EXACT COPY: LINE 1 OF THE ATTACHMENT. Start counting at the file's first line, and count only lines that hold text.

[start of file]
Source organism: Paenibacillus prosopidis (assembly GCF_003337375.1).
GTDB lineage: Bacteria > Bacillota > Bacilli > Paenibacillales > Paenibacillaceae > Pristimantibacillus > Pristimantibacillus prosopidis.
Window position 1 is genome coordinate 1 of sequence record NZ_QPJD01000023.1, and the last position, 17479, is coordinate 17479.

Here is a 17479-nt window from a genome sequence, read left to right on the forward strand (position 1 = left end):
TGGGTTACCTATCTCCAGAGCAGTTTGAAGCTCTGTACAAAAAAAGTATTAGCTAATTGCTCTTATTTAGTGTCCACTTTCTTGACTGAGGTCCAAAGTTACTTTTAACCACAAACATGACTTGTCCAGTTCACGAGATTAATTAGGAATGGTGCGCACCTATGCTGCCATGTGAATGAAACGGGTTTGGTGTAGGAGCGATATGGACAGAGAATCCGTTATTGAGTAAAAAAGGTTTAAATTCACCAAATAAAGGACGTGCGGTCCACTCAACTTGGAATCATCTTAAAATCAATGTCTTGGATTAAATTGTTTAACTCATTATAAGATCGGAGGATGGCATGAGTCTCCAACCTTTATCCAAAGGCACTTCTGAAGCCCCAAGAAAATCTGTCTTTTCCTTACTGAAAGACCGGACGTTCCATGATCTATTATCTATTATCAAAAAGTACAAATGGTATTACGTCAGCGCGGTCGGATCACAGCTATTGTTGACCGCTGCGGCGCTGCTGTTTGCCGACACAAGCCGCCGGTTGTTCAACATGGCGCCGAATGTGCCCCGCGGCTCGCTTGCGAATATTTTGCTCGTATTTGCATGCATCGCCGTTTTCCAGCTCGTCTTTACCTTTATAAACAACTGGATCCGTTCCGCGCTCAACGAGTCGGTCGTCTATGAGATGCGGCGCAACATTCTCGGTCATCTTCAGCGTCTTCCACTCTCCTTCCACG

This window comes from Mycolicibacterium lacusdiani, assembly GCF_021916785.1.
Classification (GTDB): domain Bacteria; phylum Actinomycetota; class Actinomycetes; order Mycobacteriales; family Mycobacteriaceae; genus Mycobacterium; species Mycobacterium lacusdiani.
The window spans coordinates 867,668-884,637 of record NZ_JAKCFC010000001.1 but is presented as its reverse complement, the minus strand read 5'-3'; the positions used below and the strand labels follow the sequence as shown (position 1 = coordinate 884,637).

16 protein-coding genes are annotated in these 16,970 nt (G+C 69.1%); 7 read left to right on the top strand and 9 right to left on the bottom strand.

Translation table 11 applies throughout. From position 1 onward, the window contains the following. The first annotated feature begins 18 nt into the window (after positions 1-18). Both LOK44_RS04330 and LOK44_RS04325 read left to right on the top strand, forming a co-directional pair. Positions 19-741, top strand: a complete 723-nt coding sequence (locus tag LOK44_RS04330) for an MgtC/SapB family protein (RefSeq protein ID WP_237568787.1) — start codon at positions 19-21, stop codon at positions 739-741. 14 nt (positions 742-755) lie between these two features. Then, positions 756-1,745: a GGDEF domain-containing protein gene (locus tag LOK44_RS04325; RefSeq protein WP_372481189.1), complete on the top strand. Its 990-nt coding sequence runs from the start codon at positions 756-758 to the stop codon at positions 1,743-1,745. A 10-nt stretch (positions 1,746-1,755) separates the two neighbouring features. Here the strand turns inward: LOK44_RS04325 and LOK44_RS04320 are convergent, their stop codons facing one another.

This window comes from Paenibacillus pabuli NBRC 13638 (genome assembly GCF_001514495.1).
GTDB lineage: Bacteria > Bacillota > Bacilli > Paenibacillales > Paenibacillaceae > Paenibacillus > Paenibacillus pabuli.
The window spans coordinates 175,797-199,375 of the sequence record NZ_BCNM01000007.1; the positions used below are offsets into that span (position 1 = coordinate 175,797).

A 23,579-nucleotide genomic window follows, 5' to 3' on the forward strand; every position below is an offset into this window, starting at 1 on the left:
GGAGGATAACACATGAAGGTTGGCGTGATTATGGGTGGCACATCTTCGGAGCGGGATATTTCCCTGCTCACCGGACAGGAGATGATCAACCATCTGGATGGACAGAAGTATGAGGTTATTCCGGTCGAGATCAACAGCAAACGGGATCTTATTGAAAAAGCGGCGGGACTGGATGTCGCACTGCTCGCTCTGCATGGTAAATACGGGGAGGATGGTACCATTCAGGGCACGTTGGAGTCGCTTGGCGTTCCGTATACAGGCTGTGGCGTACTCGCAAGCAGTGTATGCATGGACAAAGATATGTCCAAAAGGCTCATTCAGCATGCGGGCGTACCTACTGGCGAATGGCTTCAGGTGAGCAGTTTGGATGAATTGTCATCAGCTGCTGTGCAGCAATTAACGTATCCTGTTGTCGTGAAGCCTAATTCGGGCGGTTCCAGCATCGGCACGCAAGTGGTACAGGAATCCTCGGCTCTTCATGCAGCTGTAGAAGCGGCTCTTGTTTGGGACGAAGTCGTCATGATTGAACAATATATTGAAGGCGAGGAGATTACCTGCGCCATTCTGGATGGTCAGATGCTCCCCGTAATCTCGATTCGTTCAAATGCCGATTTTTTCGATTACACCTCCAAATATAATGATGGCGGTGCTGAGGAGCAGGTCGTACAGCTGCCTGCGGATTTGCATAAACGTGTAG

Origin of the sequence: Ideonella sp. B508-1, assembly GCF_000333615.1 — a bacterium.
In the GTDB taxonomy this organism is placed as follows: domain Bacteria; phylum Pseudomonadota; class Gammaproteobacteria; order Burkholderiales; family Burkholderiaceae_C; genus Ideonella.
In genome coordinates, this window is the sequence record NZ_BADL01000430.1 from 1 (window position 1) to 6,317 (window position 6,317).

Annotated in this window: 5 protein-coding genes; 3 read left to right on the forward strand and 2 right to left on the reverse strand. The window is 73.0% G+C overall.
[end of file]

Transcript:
Source organism: Paenibacillus prosopidis (assembly GCF_003337375.1).